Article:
In McQueen v. True Partners Consulting, LLC, the Superior Court held that former employees whose employment agreements had expired were not “employees” under the Wage Act, and therefore could not recover damages for “wages” allegedly earned after their termination.  In so deciding, the Superior Court affirmed that wages no longer accrue in the absence of an employment relationship and are not subject to recovery under the Wage Act.

True Partners Consulting, LLC hired Thomas McQueen and Joel Gross as Managing Directors in May 2007.  When hired, each signed an employment agreement with True Partners.  On January 19, 2009, True Partners informed McQueen and Gross that they had to either sign a new employment contract or sign a separation agreement.  McQueen and Gross requested a separation agreement but did not sign it.  In the absence of a new agreement and pursuant to the prior employment agreement, on January 31, 2009, True Partners terminated their employment.  Nevertheless, McQueen and Gross continued to perform work for True Partners during the month of February, which resulted in a $9,850 reduction in a credit balance for the company.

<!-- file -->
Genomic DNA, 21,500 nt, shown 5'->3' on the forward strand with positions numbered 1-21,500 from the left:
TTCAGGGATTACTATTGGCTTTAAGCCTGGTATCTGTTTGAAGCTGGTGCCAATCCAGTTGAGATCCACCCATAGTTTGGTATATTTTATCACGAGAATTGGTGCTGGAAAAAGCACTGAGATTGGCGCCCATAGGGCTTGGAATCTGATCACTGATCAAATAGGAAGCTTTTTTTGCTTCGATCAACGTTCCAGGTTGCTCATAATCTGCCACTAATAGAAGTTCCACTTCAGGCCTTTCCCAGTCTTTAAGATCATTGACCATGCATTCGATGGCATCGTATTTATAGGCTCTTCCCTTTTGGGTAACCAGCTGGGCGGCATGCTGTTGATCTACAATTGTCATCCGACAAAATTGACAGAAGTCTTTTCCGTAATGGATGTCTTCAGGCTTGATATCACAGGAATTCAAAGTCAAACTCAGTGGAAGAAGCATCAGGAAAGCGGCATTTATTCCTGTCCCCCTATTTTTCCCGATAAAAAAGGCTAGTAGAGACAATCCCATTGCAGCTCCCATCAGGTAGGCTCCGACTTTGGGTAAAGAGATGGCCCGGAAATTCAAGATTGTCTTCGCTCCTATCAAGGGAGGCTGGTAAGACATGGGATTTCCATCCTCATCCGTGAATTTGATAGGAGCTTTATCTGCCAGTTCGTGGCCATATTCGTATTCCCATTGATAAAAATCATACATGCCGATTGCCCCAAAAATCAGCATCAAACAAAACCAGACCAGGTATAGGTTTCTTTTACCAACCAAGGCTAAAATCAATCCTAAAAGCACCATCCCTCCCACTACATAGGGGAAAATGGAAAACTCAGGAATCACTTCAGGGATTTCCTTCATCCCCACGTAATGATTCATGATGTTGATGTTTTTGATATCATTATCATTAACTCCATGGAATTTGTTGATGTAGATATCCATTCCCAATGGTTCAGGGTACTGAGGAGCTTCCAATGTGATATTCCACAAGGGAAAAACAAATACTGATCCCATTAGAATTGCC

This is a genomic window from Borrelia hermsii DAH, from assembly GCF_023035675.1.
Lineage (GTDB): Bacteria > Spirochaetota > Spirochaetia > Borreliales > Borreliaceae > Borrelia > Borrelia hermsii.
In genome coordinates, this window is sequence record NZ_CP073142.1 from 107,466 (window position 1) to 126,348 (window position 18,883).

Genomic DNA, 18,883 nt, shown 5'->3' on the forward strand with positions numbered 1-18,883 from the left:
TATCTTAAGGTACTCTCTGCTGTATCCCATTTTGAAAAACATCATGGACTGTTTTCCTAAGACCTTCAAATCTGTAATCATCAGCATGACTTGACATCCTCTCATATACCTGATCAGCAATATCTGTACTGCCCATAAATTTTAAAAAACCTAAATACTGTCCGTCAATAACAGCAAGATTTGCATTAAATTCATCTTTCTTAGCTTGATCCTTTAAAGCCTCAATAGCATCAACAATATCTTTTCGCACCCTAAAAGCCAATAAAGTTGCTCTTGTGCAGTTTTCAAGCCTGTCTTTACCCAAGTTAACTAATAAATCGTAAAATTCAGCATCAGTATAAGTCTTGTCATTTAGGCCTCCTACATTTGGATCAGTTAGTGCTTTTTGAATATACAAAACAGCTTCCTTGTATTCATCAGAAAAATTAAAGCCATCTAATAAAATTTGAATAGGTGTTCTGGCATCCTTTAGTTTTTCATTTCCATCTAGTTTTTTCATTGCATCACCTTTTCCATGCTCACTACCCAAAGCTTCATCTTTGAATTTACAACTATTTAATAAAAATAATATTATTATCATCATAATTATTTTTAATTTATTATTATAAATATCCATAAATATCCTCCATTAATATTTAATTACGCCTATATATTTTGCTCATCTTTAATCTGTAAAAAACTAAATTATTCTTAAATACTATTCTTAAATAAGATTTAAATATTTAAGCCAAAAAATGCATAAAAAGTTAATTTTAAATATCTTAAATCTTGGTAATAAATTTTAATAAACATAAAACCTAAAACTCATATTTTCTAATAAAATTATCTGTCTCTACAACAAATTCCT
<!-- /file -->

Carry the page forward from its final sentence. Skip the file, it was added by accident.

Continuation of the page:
Because True Partners only paid McQueen and Gross for work performed through January, they filed suit to recover the “wages” allegedly earned after their terminations, alleging a violation of the Wage Act and a plethora of common law claims.  True Partners filed a motion for summary judgment on all claims.

The Court granted True Partners’ motion for summary judgment with regard to the Wage Act claims.  The Wage Act requires employers to pay terminated employees all wages earned in full on the day of discharge and subjects offending employers to a myriad of damages, including treble damages and attorneys fees.  The Court based its decision on the fact that both McQueen and Gross had conceded that they were terminated on January 31, 2009 and failed to provide evidence to show that the parties created any other employment contract.  Because they could not establish that they were “employees” under the Act, the Court found that they could not be owed “wages.”

Despite foreclosing recovery under the Wage Act, the Court found that True Partners could be liable for the post-termination “labor and services” under an unjust enrichment theory, since the efforts of McQueen and Gross had conferred a $9,850 on True Partners.

This decision limits the application of the Wage Act to wages earned prior to discharge, even if the employee continues to provide labor and services to the employer, and cuts off recovery under the Act at the point the employment relationship is severed.  Nevertheless, employers must be cautious, as plaintiffs may seek to recover damages for work performed after discharge under other legal theories.